April 5, 2010
Ancient Amber Deposit Reveals New Insects And Bacteria
A 95-million-year-old amber deposit uncovered in Ethiopia, the first major discovery of its kind from the African continent, is helping scientists reconstruct an ancient tropical forest and gain new insights into an ecosystem once shared by dinosaurs.
The scientific team"”an international group of 20 researchers including Paul Nascimbene of the American Museum of Natural History's Division of Invertebrate Zoology"”describes the findings, which include new fungus, insects, spiders, and even bacteria from the Cretaceous Period, in the current issue of the Proceedings of the National Academy of Sciences. The amber deposit may also provide fresh insights into the rise and diversification of flowering plants during the period."Until now, we had discovered virtually no Cretaceous amber sites from the southern hemisphere's Gondwanan supercontinent," says Nascimbene. "Significant Cretaceous amber deposits had been found primarily in North America and Eurasia."
While some of the authors worked on the geological setting and the fossils entombed within the amber, Nascimbene, along with Kenneth Anderson from Southern Illinois University, studied the amber itself. They found that the resin that seeped from these Cretaceous Gondwanan trees is similar chemically to more recent ambers from flowering plants in Miocene deposits found in Mexico and the Dominican Republic. The amber's chemical designation is Class Ic, and it is the only Ic fossil resin discovered to date from the Cretaceous. All other documented Cretaceous ambers are definitively from non-flowering plants, or gymnosperms.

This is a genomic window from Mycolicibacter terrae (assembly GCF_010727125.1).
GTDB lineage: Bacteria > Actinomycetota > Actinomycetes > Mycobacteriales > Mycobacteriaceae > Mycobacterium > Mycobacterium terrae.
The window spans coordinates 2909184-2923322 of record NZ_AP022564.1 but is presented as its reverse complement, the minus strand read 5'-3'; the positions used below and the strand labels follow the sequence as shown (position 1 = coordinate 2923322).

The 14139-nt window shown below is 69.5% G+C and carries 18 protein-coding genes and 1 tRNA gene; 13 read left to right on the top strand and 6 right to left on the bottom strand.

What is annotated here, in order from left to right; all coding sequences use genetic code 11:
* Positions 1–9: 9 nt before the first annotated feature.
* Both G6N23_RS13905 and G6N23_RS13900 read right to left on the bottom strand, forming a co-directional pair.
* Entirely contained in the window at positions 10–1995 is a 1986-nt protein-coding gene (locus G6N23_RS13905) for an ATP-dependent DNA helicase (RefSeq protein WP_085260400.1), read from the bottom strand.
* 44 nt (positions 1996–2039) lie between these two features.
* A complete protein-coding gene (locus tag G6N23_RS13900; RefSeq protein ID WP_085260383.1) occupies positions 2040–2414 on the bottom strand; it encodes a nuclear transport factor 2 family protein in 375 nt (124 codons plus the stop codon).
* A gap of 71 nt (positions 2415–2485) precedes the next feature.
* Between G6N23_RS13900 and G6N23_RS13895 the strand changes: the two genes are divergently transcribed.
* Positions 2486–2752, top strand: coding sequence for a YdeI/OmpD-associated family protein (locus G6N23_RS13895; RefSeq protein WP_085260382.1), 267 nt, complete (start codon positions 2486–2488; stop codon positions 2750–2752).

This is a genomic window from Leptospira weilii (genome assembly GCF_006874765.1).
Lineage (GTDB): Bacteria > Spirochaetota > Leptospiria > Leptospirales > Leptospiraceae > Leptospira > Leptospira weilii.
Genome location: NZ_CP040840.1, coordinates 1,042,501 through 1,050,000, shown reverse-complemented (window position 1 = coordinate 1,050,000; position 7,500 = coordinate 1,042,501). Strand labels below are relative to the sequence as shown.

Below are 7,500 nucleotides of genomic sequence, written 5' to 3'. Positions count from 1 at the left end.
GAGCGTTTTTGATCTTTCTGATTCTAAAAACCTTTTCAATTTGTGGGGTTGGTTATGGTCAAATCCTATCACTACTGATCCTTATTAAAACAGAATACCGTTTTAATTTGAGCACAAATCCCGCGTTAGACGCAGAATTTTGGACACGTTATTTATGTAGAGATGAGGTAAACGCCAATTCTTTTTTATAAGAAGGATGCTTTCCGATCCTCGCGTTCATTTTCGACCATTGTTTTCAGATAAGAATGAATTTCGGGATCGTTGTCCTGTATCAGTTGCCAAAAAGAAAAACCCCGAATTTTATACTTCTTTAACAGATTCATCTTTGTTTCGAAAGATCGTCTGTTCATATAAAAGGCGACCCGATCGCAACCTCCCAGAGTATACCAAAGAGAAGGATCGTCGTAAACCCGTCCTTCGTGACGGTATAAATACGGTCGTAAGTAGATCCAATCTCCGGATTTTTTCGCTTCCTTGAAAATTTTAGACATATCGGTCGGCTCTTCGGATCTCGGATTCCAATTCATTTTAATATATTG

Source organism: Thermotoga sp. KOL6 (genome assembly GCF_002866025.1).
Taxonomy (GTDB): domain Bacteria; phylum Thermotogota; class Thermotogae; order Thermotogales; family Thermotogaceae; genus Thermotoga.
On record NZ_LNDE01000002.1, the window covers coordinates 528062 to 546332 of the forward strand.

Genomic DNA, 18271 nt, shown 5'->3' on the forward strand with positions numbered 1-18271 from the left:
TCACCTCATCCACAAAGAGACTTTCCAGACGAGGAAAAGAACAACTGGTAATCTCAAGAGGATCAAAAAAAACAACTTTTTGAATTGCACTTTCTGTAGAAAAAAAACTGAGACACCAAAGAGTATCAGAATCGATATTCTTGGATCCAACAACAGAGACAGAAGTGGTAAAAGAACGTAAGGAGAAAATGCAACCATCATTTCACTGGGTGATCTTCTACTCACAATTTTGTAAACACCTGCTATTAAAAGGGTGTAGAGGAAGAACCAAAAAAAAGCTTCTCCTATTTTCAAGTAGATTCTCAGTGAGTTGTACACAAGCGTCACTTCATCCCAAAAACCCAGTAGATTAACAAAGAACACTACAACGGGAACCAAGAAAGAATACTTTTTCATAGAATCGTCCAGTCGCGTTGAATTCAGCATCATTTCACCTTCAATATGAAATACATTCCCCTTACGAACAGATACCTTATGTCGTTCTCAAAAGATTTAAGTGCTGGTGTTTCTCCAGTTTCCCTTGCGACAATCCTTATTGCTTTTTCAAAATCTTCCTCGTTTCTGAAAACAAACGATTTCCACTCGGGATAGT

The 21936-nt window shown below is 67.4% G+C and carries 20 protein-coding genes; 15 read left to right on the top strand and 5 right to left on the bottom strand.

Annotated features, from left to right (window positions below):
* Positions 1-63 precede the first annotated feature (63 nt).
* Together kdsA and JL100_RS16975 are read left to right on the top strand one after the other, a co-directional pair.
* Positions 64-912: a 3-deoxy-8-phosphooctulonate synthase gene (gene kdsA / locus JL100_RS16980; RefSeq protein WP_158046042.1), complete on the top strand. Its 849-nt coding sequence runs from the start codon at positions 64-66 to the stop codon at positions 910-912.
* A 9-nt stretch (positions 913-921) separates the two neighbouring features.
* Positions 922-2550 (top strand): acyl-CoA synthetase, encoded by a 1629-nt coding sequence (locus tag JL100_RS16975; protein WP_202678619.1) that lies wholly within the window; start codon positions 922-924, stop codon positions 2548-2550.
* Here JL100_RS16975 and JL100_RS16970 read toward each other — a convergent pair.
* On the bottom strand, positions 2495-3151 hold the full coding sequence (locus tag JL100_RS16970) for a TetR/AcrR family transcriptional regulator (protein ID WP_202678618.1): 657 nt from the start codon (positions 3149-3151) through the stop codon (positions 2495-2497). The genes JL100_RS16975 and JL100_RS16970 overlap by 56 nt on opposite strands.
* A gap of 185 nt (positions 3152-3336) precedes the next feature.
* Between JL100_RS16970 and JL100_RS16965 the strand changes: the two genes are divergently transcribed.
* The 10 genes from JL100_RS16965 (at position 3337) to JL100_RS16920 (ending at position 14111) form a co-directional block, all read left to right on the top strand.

"The tree that produced the sap is still unknown, but the amber's chemistry is surprisingly very much like that of a group of more recent New World angiosperms called Hymenaea," says Nascimbene. "This amber could be from an early angiosperm or a previously-unknown conifer that is quite distinct from the other known Cretaceous amber-producing gymnosperms."
Other team members discovered 30 arthropods that had been trapped in the amber from thirteen families of insects and spiders. These fossils represent some of the earliest African fossil records for a variety of arthropods, including wasps, moths, beetles, a primitive ant, a rare insect called a zorapteran, and a sheet-web weaving spider. Parasitic fungi that lived on the resin-bearing trees were also found, as well as filaments of bacteria and the remains of flowering plants and ferns.
In addition to Schmidt, Anderson, and Nascimbene, authors include Vincent Perrichot of the Universit© Rennes in France; Norbert Vávra and Matthias Svojtka of the Universität Wien in Austria; Kebede H. Beletef of the Golden Prospect Mining Company in Ethiopia; Robert Bussert of the Technische Universität Berlin in Germany; Heinrich Dörfelt of the Friedrich-Schiller-Universität Jena in Germany; Saskia Jancke, Barbara Mohr, and Eva Mohrmann of Museum fr Naturkunde zu Berlin in Germany; Andr© Nel and Patricia Nel of Mus©um National d'Histoire Naturelle in France; Eugenio Ragazzi and Guido Roghi of University of Padova in Italy; Erin E. Saupe and Paul A. Selden of the University of Kansas in the U.S.; Kerstin Schmidt; and Harald Schneider of the Museum of Natural History in the U.K.
Image Caption: Rare Ethiopian amber deposit offers fresh insights into Cretaceous-period ecosystem. Courtesy PNAS/ Matthias Svojtka
On the Net:
- American Museum of Natural History
- Paul Nascimbene
- Division of Invertebrate Zoology
- Proceedings of the National Academy of Sciences